Ben Laurie blathering

Why Not W3C or IETF?

Ralf Bendrath asks what’s wrong with the W3C and the IETF that the OWF is trying to solve? So, to be very brief…

The W3C is a pay-to-play cartel that increasingly gets nothing done. Open source developers can’t even participate, as a rule. It also has an IPR policy that’s just as crap as everything else we’re trying not to emulate. So, not a realistic alternative.

The IETF is much better, but its main problem is that it has no IPR policy at all, other than “tell us what you know”. In practice this often works out OK, but there have been some notable instances where the outcome was pretty amazingly ungood, such as RSA’s stranglehold over SSL and TLS for years – a position Certicom are now trying to emulate with ECC, also via the IETF.

A more minor objection to the IETF that I hope the OWF will solve similarly to the ASF is that it is actually too inclusive. Anyone is allowed to join a working group and have as much say as anyone else. This means that any fool with time on their hands can completely derail the process for as long as they feel like. In my view, a functional specification working group should give more weight to those that are actually going to implement the specification and those who have a track record of actually being useful, much as the ASF pays more attention to contributors, committers and members, in that order.


  1. Oh yes.

    I can think of at least two IETF working groups that have had specifications significantly delayed or ruined outright by people with big ideas but no implementation experience. It is a pity that the “… and running code” part of the IETF credo has been largely jettisoned – it is a good filter for bad specifications and cranks alike.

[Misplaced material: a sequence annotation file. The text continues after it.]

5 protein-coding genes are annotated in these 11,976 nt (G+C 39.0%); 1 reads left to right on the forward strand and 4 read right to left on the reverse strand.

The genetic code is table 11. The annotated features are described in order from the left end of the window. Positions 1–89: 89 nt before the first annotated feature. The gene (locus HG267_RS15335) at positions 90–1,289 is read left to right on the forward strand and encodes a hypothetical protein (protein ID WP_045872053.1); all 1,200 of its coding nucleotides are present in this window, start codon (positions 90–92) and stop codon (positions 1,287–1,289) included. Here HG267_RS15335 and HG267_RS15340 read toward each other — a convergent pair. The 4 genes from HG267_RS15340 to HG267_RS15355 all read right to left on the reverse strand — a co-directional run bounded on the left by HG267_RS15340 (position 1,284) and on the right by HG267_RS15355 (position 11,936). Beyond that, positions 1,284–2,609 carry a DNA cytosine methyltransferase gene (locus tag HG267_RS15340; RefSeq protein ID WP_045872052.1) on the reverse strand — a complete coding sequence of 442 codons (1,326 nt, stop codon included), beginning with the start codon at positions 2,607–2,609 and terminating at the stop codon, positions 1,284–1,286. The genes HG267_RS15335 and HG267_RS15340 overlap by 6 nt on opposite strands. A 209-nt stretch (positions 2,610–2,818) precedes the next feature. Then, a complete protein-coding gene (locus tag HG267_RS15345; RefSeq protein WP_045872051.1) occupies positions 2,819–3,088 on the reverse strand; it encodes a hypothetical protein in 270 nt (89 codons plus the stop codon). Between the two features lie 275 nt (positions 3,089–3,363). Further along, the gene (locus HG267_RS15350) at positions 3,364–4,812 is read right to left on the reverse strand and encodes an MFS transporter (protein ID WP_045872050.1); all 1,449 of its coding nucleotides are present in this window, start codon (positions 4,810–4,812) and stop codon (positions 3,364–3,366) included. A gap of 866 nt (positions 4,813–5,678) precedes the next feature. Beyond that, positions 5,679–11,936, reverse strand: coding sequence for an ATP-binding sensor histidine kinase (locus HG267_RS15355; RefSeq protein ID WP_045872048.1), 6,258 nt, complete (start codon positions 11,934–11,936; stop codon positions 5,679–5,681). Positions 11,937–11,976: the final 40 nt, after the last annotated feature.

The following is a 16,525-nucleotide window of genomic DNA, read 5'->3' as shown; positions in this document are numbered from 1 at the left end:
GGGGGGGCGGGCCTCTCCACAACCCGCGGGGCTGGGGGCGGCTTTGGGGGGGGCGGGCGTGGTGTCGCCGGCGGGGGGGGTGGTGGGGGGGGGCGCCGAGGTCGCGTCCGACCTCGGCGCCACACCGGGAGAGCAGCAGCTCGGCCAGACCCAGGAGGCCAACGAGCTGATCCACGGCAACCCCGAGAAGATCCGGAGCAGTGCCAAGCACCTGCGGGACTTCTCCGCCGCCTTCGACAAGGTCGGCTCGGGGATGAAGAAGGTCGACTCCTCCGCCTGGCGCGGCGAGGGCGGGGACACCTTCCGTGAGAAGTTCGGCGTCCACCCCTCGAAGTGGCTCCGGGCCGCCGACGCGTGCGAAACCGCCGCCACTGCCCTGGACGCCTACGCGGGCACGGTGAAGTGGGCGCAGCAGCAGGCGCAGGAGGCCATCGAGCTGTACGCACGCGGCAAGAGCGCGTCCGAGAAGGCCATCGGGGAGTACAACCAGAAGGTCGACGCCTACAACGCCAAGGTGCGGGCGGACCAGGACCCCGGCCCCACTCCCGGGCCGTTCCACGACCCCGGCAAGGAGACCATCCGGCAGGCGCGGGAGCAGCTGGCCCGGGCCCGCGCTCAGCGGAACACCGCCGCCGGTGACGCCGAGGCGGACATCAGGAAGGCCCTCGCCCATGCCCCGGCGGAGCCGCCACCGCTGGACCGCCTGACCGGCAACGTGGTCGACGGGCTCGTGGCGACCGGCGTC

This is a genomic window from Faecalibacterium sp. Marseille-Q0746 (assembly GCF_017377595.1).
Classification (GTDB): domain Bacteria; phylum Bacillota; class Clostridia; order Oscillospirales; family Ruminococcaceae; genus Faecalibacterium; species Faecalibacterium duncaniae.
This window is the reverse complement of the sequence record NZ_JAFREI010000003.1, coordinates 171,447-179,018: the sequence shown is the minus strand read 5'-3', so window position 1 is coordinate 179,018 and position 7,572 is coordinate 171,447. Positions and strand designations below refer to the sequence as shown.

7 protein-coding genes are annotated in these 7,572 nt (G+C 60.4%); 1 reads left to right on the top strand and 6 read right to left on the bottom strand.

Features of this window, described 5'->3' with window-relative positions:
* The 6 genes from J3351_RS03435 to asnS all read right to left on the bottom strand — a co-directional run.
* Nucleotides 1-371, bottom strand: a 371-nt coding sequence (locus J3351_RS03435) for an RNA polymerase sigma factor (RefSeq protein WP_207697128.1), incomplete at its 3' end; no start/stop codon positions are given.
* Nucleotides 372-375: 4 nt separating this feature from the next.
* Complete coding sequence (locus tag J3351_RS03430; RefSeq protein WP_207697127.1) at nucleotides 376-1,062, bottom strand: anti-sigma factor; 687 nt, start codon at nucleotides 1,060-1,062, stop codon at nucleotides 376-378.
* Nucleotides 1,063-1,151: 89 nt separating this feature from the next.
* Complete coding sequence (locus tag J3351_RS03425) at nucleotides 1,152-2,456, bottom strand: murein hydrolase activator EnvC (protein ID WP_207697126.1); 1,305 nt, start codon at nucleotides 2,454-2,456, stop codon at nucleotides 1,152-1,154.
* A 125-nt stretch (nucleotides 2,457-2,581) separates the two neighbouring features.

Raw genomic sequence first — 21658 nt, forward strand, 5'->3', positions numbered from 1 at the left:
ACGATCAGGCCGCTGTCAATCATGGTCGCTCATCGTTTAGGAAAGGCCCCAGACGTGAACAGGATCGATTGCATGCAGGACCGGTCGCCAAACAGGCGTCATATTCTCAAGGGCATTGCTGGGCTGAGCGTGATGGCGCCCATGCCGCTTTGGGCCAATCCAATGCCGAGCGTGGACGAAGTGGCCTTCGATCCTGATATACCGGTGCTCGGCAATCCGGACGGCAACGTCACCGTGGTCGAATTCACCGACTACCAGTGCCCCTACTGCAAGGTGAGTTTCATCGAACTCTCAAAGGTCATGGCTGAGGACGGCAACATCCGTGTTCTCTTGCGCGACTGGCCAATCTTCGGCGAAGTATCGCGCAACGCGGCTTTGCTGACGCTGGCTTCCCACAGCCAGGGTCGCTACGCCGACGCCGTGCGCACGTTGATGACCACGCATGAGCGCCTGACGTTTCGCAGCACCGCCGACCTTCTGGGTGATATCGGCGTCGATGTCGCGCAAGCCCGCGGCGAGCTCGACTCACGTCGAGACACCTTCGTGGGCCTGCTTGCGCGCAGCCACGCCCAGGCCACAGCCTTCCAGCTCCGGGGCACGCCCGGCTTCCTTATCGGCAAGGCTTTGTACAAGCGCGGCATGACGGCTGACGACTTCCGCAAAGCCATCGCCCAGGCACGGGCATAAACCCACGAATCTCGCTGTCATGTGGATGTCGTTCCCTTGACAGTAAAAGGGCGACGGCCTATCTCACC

Comment by djm — 27 Jul 2008 @ 13:09

  2. What’s wrong with W3C’s royalty free policy?

    If you want the W3C, though more open, try the WHATWG.

    Comment by Kai Hendry — 27 Jul 2008 @ 20:09

  3. Yeah, I brought up the IETF’s “No Fool Left Behind” participation policy at the Open Web Foundation BOF at OSCON. Brian Behlendorf pointed out that the IETF was successful for many years, and cloning a restart of it might not be a bad idea.

    Comment by Russell Nelson — 30 Jul 2008 @ 16:47

  4. The problem is not idiots, but that when a group exceeds a certain size the group as a whole becomes idiotic.

    The largest sized group that can actually design anything is about three people. The success of linux is largely due to the personal dictatorship of Linus, recently illustrated and demonstrated by the story of Git.

    The “working code” part of the IEEE credo tended to drastically limit the number of contributors, thereby resulting in groups that could actually function.

    Comment by James A. Donald — 1 Aug 2008 @ 10:34

  5. […] Laurie seeks to preempt that question, also raised in the discussion group. Jury is out on the characterization of W3C as […]

    Pingback by Standardizing on a standards body « Random Oracle — 4 Aug 2008 @ 2:42

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